Challenges Faced by Incarcerated Survivors Who are Deaf or Hard of Hearing

Oct 03rd, 2019

By: Kristy McCarville, MGPS PREA Coordinator/Analyst (PREA)

In 2015, the Bureau of Justice Statistics published a survey showing 6.5% of incarcerated adults and juveniles in the United States have a sensory disability (Bronson & Maruschak, 2015). [1]  Incarcerated inmates with disabilities are more vulnerable to physical and sexual abuse.  Deaf and hard of hearing inmates struggle to communicate effectively with non-American Sign Language certified correctional staff and have an altered ability to perceive immediate danger.  Inmates that remove their hearing aids and cochlear implants during lights out or shower time are at an increased risk of victimization (Lewis, 2014).  Correctional facilities currently do not disaggregate sexual assault data to reflect the victimization experienced by sensory disabled inmates; however, national estimates suggest persons with disabilities experience violent victimization at twice the rate for those without disabilities (Harrell & Statistician, 2008).

The Prison Rape Elimination Act (PREA) was the first piece of federal legislation signed into law that requires agencies to provide information and services to all inmates regarding sexual violence.   PREA standards state that agencies shall provide education in accessible formats to all inmates, including those who have limited English proficient, are deaf, are visually impaired, or otherwise disabled, as well as those who have limited reading skills. [2]  Further, the Americans with Disabilities Act (ADA) is a federal law that protects individuals with disabilities from the exclusion of participation or denial of benefits or services, programs, or activities of a public entity on the state and local governmental level (ADA).

Incarcerated survivors face barriers when reporting sexual violence.  For example, survivors may worry staff will not investigate their report or that they may be retaliated against for reporting.  Deaf and hard of hearing inmates can experience further barriers.  These barriers include:

TTY (Text Telephone) and relay technology: is provided to inmates at a costly rate, is not compatible with new technology, inaccessible to inmates with limited English proficiency and a time consuming process between operators that can result in miscommunication.  Inmates have reported TTY and relay telephones calls are blocked at some facilities because they are 1-800 numbers.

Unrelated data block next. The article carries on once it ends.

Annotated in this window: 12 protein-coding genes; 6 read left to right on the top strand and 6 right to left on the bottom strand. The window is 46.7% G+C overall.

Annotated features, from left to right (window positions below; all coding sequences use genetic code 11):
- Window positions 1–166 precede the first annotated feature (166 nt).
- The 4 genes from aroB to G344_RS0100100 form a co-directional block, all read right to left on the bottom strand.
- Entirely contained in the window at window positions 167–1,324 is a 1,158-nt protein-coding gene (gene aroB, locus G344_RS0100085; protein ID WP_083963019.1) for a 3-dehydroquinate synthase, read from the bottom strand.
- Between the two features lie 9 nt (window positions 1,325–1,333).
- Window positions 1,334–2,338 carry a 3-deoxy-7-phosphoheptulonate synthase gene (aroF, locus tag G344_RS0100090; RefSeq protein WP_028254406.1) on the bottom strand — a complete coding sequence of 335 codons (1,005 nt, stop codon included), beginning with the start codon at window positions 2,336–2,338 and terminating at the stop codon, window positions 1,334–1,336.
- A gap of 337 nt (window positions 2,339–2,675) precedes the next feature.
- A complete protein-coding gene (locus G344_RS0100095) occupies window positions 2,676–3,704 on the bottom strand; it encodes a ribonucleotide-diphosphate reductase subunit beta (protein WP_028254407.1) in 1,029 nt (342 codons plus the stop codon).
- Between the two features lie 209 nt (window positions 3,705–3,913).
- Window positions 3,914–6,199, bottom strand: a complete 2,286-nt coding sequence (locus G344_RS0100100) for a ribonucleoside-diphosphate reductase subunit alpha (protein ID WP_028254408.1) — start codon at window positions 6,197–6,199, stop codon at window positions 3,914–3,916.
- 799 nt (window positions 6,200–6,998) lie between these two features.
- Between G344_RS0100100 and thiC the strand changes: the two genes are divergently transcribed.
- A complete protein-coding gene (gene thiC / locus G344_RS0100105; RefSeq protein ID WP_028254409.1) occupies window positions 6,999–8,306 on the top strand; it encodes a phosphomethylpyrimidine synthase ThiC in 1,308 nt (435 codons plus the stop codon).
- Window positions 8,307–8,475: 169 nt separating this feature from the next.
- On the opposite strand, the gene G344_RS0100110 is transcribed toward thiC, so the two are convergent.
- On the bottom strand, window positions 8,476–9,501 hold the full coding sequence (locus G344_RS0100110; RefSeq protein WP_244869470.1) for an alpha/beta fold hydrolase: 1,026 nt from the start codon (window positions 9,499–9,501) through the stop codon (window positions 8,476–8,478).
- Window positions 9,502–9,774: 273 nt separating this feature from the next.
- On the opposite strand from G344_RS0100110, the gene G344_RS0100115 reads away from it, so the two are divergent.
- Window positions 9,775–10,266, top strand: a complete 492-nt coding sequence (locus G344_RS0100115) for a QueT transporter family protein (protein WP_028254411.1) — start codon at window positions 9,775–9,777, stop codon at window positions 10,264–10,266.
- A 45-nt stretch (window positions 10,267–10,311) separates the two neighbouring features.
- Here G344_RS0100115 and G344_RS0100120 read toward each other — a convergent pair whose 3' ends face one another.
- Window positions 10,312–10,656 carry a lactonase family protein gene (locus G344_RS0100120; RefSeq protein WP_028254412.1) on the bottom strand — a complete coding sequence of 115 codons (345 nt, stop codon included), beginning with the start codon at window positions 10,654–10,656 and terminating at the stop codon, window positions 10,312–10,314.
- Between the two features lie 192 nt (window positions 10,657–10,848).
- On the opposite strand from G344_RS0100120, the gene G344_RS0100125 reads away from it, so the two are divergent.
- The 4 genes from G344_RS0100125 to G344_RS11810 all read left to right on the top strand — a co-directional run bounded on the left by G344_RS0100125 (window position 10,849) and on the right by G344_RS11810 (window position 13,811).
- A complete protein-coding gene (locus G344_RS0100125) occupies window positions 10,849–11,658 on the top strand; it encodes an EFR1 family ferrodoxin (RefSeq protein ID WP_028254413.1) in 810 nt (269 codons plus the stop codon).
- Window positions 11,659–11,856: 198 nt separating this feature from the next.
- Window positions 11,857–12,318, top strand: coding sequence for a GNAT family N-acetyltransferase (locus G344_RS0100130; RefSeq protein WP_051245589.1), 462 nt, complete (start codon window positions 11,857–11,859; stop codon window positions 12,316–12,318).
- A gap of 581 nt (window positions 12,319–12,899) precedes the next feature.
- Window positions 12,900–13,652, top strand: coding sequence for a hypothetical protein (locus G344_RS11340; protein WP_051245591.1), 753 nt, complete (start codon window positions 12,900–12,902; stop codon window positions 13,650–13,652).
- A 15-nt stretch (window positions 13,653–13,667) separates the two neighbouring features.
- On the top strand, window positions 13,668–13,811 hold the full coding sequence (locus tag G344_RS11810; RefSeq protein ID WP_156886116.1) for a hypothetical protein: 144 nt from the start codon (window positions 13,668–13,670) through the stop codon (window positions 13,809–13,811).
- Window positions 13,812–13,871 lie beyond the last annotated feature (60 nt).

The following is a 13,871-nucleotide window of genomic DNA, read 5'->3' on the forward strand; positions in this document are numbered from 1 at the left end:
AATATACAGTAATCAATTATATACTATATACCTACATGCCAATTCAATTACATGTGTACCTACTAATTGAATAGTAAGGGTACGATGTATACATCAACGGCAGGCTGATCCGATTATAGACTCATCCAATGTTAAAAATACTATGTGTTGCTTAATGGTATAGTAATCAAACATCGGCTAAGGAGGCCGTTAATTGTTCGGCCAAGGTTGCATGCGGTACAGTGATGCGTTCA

Scheduling phone calls: TTY phones are not available on every unit of a facility and therefore inmates have to schedule an appointment with a case manager who is not always available.   In addition, deaf inmates express they are given less hours of opportunity to contact friends/family/crisis centers because of scheduling issues.

Video Visitations: have high costs and have weak internet connection resulting in being disconnected are unable to communicate.

ASL Language: ASL is often deaf persons first language; not English.   ASL has its own grammar, syntax, facial expression and does not translate well into written English. Therefore, communication in difficult situations can be very difficult without qualified ASL interpreters.

The Maryland Coalition Against Sexual Assault is working with the Department of Juvenile Services, the Department of Public Safety and Correctional Services, and rape crisis and recovery centers across Maryland to create memorandums of understanding that will help promote inmate’s accessibility to report sexual assault while incarcerated in as confidential manner as possible including inmate that are Deaf or hard of hearing.

Resources:

Bronson, J., & Maruschak, L. (2015). Disabilities among prisoners and jail inmates, 2011-12. Retrieved from https://www.bjs.gov/content/pub/pdf/dpji1112.pdf

Harrell, E., & Statistician, B. (2008). Crime against persons with disabilities persons with disabilities persons without disabilities. American Community Survey. Retrieved from https://www.bjs.gov/content/pub/pdf/capd0915st.pdf

Lafferty, M. (2019). Accessibility project update: Rights of disabled inmates | CREEC. Retrieved September 3, 2019, from https://creeclaw.org/accessibility-project-update-rights-of-disabled-inmates/

Lewis, T. (2014). #DeafinPrison campaign factsheet. Retrieved from https://behearddc.org/wp-content/uploads/2018/11/DeafInPrison-Fact-Sheet-.pdf


[1] At a 95% confidence interval

[2] 115.33(d), 115.233 (c), 115.333

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